61% of manufacturers have had a cybersecurity incident
Trend Micro Incorporated - a global leader in cybersecurity - has commissioned independent research specialist Vanson Bourne to conduct a survey with 500 IT and OT professionals in the United States, Germany and Japan.
Could lack of IT-OT collaboration be holding back security projects?
Findings from the report revealed that 61 per cent of manufacturers have experienced cybersecurity incidents in their smart factories, with 75 per cent suffering systems outages as a result, 43 per cent of which lasted more than four days.
"Manufacturing organisations around the world are doubling down on digital transformation to drive smart factory improvements. The gap in IT and OT cybersecurity awareness creates the imbalance between people, process and technology, and it gives bad guys a chance to attack. That's why Trend Micro has integrated IT and OT intelligence and provides a comprehensive solution from the shop floor to the office. We're helping put visibility and continuous control back in the hands of smart factory owners,” commented Akihiko Omikawa, executive vice president of IoT security for Trend Micro.
Key report findings
Across all three countries technology (78 per cent) was the biggest security challenge, followed by people (68 per cent) and processes (67 per cent)
Fewer than half said they were implementing technical measures to improve cybersecurity, with asset visualization (40 per cent) and segmentation (39 per cent) being the least likely to be deployed indicating they are the most challenging to execute
Those with a high degree of IT-OT collaboration were more likely to implement technical security measures
Comparing those with IT-OT collaboration with those with little to none, 66 per cent of those with are using firewalls (compared to 47 per cent of those without), in addition to 62 per cent of those with are using IPS and 54 per cent are using network segmentation (compared to 46 per cent and 37 per cent of those without respectively)
Standards and guidelines were cited as the top drives for enhanced collaboration by 64 percent in the US, 58 per cent in Germany and 57 per cent in Japan
Trend Micro Incorporated recommends a three-step technical approach to securing smart factories: Prevention, Detection and Persistence.
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Timeline: Tesla's Construction of Gigafactories
Tesla's mission to accelerate the world's transition to sustainable energy
Founded in 2003, Tesla was established by a group of engineers with a drive to "prove that people didn’t need to compromise to drive electric – that electric vehicles can be better, quicker and more fun to drive than gasoline cars." Almost 20 years on, Tesla today is not only manufacturing all electric vehicles, but scaleable clean energy generation and storage too.
"Tesla believes the faster the world stops relying on fossil fuels and moves towards a zero-emission future, the better," says Tesla. "Electric cars, batteries, and renewable energy generation and storage already exist independently, but when combined, they become even more powerful – that’s the future we want. "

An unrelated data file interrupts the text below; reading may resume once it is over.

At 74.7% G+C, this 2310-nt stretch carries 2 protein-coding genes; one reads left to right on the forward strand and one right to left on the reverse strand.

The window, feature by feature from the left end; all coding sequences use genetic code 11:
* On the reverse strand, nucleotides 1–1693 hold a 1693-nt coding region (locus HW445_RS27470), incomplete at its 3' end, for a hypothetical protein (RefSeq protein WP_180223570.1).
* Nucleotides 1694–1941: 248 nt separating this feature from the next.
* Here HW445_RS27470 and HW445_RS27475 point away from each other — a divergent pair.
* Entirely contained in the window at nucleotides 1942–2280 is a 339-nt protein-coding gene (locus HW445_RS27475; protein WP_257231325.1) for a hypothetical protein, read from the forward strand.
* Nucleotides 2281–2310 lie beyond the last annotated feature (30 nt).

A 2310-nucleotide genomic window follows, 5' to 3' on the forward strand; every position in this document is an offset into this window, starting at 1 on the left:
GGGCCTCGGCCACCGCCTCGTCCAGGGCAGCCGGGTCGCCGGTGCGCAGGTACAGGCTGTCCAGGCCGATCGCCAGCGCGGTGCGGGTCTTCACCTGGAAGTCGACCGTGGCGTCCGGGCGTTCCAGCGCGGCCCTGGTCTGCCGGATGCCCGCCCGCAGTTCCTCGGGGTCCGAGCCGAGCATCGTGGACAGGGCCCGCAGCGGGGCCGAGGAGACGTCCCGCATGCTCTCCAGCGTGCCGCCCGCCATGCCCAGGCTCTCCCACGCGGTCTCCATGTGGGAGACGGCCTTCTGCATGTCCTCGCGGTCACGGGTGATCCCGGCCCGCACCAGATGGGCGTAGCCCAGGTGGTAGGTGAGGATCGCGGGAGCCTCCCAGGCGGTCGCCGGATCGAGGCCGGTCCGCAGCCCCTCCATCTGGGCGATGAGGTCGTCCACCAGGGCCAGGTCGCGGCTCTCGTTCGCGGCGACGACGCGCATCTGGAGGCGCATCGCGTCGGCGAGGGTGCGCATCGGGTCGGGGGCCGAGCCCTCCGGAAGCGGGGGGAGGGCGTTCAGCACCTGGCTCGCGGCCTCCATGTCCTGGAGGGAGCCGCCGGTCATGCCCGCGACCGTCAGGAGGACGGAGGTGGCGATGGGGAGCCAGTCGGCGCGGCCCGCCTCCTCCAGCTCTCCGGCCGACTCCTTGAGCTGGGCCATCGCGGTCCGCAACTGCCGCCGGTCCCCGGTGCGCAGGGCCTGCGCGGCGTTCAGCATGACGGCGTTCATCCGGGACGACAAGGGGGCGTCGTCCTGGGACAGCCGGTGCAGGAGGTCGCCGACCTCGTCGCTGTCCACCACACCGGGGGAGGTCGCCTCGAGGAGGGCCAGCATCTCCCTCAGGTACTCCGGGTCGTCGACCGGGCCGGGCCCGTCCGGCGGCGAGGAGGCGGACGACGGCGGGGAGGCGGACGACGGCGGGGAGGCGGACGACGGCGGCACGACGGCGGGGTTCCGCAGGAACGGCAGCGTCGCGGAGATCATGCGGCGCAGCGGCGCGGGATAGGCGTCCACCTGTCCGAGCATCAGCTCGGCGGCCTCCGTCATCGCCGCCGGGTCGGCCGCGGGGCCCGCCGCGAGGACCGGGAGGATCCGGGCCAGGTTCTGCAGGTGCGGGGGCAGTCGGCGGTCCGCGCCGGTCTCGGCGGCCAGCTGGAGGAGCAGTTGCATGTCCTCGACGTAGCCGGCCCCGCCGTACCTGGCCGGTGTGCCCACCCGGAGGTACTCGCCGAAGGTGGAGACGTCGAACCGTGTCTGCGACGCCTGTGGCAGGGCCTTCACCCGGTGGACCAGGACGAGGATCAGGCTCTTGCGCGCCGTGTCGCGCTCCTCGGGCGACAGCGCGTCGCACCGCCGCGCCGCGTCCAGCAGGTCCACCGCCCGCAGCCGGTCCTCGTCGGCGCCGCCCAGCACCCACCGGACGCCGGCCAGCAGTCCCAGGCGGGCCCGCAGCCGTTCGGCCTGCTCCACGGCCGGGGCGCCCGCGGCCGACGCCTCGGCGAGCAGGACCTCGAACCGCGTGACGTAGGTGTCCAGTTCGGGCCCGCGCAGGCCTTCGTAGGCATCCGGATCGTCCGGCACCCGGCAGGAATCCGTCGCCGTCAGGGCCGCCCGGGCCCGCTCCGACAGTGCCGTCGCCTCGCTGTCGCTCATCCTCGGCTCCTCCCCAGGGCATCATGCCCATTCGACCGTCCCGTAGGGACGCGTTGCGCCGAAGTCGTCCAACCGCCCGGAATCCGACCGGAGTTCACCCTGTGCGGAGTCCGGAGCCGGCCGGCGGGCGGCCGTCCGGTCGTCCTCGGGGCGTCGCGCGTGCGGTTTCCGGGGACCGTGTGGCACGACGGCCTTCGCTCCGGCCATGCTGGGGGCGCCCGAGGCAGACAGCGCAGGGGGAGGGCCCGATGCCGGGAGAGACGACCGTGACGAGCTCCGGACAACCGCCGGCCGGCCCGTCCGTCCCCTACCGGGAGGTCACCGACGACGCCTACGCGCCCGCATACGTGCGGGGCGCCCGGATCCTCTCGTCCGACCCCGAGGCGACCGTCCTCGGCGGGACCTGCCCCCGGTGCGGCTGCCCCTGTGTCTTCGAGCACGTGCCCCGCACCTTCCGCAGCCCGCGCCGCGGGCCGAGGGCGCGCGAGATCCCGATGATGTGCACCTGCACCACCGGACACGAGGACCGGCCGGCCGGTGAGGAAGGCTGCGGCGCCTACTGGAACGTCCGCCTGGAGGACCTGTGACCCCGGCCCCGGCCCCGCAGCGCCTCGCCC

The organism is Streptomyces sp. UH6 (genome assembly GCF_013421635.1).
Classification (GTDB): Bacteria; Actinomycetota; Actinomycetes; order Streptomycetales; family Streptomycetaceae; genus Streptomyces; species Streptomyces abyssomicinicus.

In order to deliver on its promise of "accelerate the world’s transition to sustainable energy through increasingly affordable electric vehicles and energy products," Tesla's Gigafactory journey began in 2014 to meet its produciton goals of 500,000 cars per year (a figure which would require the entire worlds supply of lithium-ion batteries at the time).
By ramping up its production and bringing it in-house, the cost of Tesla 's battery cells declined "through economies of scale, innovative manufacturing, reduction of waste, and the simple optimisation of locating most manufacturing processes under one roof." With this reduction in battery cost, "Tesla can make products available to more and more people, allowing us to make the biggest possible impact on transitioning the world to sustainable energy."
2014: Giga Nevada and Giga New York begin construction
Born out of necessity to meet its own supply demand for sustainable energy, Tesla began the construction of its first Gigafactory in June 2014, in Reno, Nevada, followed by its Buffalo, New York facility the same year. "By bringing cell production in-house, Tesla manufactures batteries at the volumes required to meet production goals, while creating thousands of jobs," said Tesla.
2016: Reno, Nevada grand opening
Tesla’s construction of Giga Nevada came to an end in 2016, the first of its Gigafactories to complete its construction project. The factory’s grand opening took place in July 2016, and by mid-2018 reached an annual battery production rate of 20 GWh, which made it the highest-volume battery plant in the world that year.
2017: Giga New York begins production
Two years after Tesla’s second Gigafactory began construction, Giga New York was complete, and started its production operations in 2017.
2019: Giga Shanghai construction to production in record time
In 2019, Tesla selected Shanghai as its third Gigafactory location. The company constructed the factory in record time, taking just 168 working days from gaining permits to finishing the plant's construction.
2019: Giga Berlin begins construction
Announced in November 2019, Tesla began the construction of its first European Gigafactory in Berlin. The Gigafactory is still under construction.
2020: Giga Texas begins construction
The following year in August 2020, Tesla began the construction of its Giga Texas factory. The company’s third Gigafactory in the US is still under construction.
2021: Giga Texas and Giga Berlin expected completion of construction
Looking to the future, Tesla expects to complete the construction of its Giga Texas and Giga Berlin factories in May 2021 and July 2021 respectively.